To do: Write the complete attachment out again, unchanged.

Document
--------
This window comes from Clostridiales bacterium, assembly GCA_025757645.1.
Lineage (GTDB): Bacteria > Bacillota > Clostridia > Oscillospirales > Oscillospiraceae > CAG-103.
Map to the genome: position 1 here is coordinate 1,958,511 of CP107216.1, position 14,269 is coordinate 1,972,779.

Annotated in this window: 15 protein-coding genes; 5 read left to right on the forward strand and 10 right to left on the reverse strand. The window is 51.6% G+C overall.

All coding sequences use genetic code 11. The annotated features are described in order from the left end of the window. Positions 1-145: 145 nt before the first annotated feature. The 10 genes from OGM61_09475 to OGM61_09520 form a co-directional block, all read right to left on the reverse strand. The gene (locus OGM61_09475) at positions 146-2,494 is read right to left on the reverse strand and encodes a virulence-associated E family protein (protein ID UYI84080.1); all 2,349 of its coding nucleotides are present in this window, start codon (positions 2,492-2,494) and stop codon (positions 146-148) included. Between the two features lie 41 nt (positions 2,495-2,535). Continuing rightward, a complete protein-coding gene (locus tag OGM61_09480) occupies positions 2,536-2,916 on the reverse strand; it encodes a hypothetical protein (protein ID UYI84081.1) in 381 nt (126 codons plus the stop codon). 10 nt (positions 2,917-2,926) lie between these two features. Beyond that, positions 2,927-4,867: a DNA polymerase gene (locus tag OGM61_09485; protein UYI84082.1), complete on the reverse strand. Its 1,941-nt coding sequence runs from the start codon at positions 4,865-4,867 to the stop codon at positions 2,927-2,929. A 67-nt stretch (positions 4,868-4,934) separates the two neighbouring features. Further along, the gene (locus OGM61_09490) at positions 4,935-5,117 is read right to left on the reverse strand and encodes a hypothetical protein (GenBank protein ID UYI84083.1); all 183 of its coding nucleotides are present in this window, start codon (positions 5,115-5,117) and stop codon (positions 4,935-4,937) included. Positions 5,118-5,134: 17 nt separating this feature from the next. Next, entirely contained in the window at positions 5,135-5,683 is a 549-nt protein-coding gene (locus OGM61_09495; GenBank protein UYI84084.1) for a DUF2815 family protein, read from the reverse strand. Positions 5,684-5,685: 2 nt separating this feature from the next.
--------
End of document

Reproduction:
This window comes from Clostridiales bacterium, assembly GCA_025757645.1.
Lineage (GTDB): Bacteria > Bacillota > Clostridia > Oscillospirales > Oscillospiraceae > CAG-103.
Map to the genome: position 1 here is coordinate 1,958,511 of CP107216.1, position 14,269 is coordinate 1,972,779.

Annotated in this window: 15 protein-coding genes; 5 read left to right on the forward strand and 10 right to left on the reverse strand. The window is 51.6% G+C overall.

All coding sequences use genetic code 11. The annotated features are described in order from the left end of the window. Positions 1-145: 145 nt before the first annotated feature. The 10 genes from OGM61_09475 to OGM61_09520 form a co-directional block, all read right to left on the reverse strand. The gene (locus OGM61_09475) at positions 146-2,494 is read right to left on the reverse strand and encodes a virulence-associated E family protein (protein ID UYI84080.1); all 2,349 of its coding nucleotides are present in this window, start codon (positions 2,492-2,494) and stop codon (positions 146-148) included. Between the two features lie 41 nt (positions 2,495-2,535). Continuing rightward, a complete protein-coding gene (locus tag OGM61_09480) occupies positions 2,536-2,916 on the reverse strand; it encodes a hypothetical protein (protein ID UYI84081.1) in 381 nt (126 codons plus the stop codon). 10 nt (positions 2,917-2,926) lie between these two features. Beyond that, positions 2,927-4,867: a DNA polymerase gene (locus tag OGM61_09485; protein UYI84082.1), complete on the reverse strand. Its 1,941-nt coding sequence runs from the start codon at positions 4,865-4,867 to the stop codon at positions 2,927-2,929. A 67-nt stretch (positions 4,868-4,934) separates the two neighbouring features. Further along, the gene (locus OGM61_09490) at positions 4,935-5,117 is read right to left on the reverse strand and encodes a hypothetical protein (GenBank protein ID UYI84083.1); all 183 of its coding nucleotides are present in this window, start codon (positions 5,115-5,117) and stop codon (positions 4,935-4,937) included. Positions 5,118-5,134: 17 nt separating this feature from the next. Next, entirely contained in the window at positions 5,135-5,683 is a 549-nt protein-coding gene (locus OGM61_09495; GenBank protein UYI84084.1) for a DUF2815 family protein, read from the reverse strand. Positions 5,684-5,685: 2 nt separating this feature from the next.